Review: From Patron and Wolfskuil to this first drop on Or:la's new label Cead, Utrecht producer Lewski is fast establishing himself in the buzzing space that exists between techno, electro and more experimental fare. "Guadala" has an uptempo bite, but there's plenty of dubby immersion to be felt in the bubbling synth drops and splashy reverb trails. "Jara" has its own kind of crooked intent, pockmarked with acid swerves and interlocking rhythms to get synapses firing. "Mariachi" takes things back to the peppier end of the tempo spectrum, clearly aiming for the peak time without making any cliched moves - no mean feat - and then "Descacorde" switches things up with a stomping electro house workout that brings a wholly different flavour to this excellent EP.
Review: Jolly Discs is a London-based label operated by Guy Gormley (Enchante) and Rory Gleeson. Here, Gormley teams up with David C. Gray as Special Occasion for some oddball downtempo weirdness on the Ibiza Redux EP - which was without a doubt one of the more interesting records we had to review this week. Featuring balmy tropical reductions as heard on "Rampling", through to the chilled-out bedroom balearica of "Let Me In" to a moment of hazy and dubbed-out deepness as heard on "@ Rupies". Tip!
Review: Like Delsin label mates Conforce and Claro Intelecto, veteran producer John Beltran seems incapable of producing duff albums. "Hallo Androiden", his first full length outing for two years, is another wonderfully atmospheric, melodic and emotive set that recalls the producer's impeccable 1990s output. The nine tracks are as lushly produced as you'd expect, with Beltran effortlessly drifting between eyes-closed ambient techno, lilting electronica, slowly shifting sunset soundscapes and the kind of grandiose, life affirming ambient compositions that have long been a feature of the veteran producer's work. As with much of his output, there are enough intricate details and emotion-stirring motifs to suggest that the album will sound just as good on the 50th listen as it does the first.
If It Pleased Me To Appear To You Wrapped In This Drapery (21:43)
Review: Prolific Canadian composer Sarah Davachi shows no signs of slowing down. 2019 is barely six months old and she's already offering up her second set of the year, her seventh in total since the start of 2017. This time round, the Los Angeles-based experimentalist has returned to her roots, delivering a set of two distinctive halves. The A-side "Perfumes" suite is startlingly simple in concept, with Davachi creating a dreamlike mood via sustained, slowly shifting church organ chords and gentle piano motifs. It's little short of stunning. Turn to side B and you'll be treated to an exercise in avant-garde modern classical, where slowly vibrating strings and minimalist movements slowly evolve over 21 spell binding minutes.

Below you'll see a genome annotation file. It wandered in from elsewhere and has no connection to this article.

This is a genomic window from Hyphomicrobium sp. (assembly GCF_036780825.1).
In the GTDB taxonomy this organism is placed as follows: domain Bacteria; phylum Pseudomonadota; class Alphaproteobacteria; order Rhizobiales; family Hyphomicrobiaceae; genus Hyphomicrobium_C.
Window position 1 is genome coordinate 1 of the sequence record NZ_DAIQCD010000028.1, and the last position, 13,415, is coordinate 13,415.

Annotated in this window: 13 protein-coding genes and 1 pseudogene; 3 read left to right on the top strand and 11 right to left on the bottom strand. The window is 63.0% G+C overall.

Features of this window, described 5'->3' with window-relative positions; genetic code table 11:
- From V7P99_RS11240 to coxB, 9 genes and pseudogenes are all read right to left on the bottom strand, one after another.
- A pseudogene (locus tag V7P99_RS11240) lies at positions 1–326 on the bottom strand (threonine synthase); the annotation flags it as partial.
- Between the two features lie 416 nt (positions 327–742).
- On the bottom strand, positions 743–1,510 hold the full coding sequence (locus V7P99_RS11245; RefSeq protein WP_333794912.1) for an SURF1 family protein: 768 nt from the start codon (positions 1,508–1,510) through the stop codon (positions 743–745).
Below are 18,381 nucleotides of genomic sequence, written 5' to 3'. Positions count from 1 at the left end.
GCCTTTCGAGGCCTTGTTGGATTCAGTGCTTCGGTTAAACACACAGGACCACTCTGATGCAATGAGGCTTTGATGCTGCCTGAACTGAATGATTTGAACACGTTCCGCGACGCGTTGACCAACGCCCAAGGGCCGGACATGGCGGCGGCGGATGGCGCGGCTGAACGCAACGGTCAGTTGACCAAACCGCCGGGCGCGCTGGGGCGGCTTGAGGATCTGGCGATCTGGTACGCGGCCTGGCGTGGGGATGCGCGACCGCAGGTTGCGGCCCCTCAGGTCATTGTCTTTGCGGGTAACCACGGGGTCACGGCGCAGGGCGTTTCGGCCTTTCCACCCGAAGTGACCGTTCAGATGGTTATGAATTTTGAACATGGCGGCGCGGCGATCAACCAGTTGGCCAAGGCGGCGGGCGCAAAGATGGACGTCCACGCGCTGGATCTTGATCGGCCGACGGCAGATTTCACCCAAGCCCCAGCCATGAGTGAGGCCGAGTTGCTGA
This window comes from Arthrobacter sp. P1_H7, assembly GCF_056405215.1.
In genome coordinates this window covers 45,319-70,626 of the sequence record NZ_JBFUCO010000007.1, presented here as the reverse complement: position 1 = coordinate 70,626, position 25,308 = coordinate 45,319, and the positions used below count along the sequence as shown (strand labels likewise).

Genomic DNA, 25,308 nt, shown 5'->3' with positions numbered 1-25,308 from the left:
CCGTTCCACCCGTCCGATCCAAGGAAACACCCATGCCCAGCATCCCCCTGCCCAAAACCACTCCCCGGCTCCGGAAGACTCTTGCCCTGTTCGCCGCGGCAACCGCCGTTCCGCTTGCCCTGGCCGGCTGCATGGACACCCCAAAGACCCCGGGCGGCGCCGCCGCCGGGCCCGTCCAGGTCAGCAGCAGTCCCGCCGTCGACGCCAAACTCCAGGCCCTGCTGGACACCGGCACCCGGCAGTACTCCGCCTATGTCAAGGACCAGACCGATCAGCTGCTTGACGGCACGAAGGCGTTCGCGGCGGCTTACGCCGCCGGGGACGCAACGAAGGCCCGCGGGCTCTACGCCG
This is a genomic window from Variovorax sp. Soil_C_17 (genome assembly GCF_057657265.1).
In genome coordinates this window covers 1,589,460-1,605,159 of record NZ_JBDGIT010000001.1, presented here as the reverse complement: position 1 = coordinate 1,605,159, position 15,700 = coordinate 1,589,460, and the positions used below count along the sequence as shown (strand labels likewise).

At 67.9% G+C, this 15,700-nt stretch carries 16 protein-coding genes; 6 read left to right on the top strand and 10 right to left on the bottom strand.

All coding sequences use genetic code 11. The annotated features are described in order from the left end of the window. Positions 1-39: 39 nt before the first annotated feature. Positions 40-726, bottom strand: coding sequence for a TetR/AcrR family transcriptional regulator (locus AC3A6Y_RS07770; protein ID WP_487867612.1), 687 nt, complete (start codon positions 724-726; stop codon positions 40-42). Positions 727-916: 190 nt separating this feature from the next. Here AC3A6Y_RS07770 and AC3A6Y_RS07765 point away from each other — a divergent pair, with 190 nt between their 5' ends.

Review: Uwe Schmidt - he of Atom Heart, Atom TM and Senor Coconut fame - has used an insane number of aliases over the years, so you'd be forgiven for not knowing about the sole album he produced as Dots. It first appeared on CD way back in 1994 and has long been considered something of a slept on classic by '90s ambient fans. Here it appears on vinyl for the very first time courtesy of Astyral Industries, a label that knows a thing or two about unearthing forgotten ambient treasure. Stylistically, there are hints to some of Schmidt's other work - a dub bassline here, an abstract motif there - but for the most part the becalmed and beguiling soundscapes have more in common with the work of German ambient legend Pete Namlook.
Review: To tie in with the 50th anniversary of the Apollo 11 moon landings, Brian Eno has decided to put out a new edition of his decidedly spacey 1983 ambient album "Apollo: Atmospheres & Soundtracks", which started life as the soundtrack to a long-forgotten documentary about NASA's space program. The edition is rather special, not only because it contains a remastered version of the original set created by Eno, his brother Roger and regular collaborator Daniel Lanois, but also because it contains a second disc of previously unheard material. This is not old, though, but rather brand new recordings - described as "new interpretations of the film soundtrack" - made by the Lanois and the Eno brothers late last year in a similar style. In a word: essential.
Review: My Neighbour Totoro is a 1988 critically acclaimed Japanese animated fantasy film, written and directed by Hayao Miyazaki for Studio Ghibli and Tokuma Shoten. The soundtrack, which has stood the test of time, is one of the contributing factors which makes the film so magical. Created by longtime Studio Ghibli composer Joe Hisaishi who is one of Japan's most prolific and celebrated composers, this soundtrack is one of the lightest in mood with the 20 tracks running in chronological order. Stunning, raw and powerful.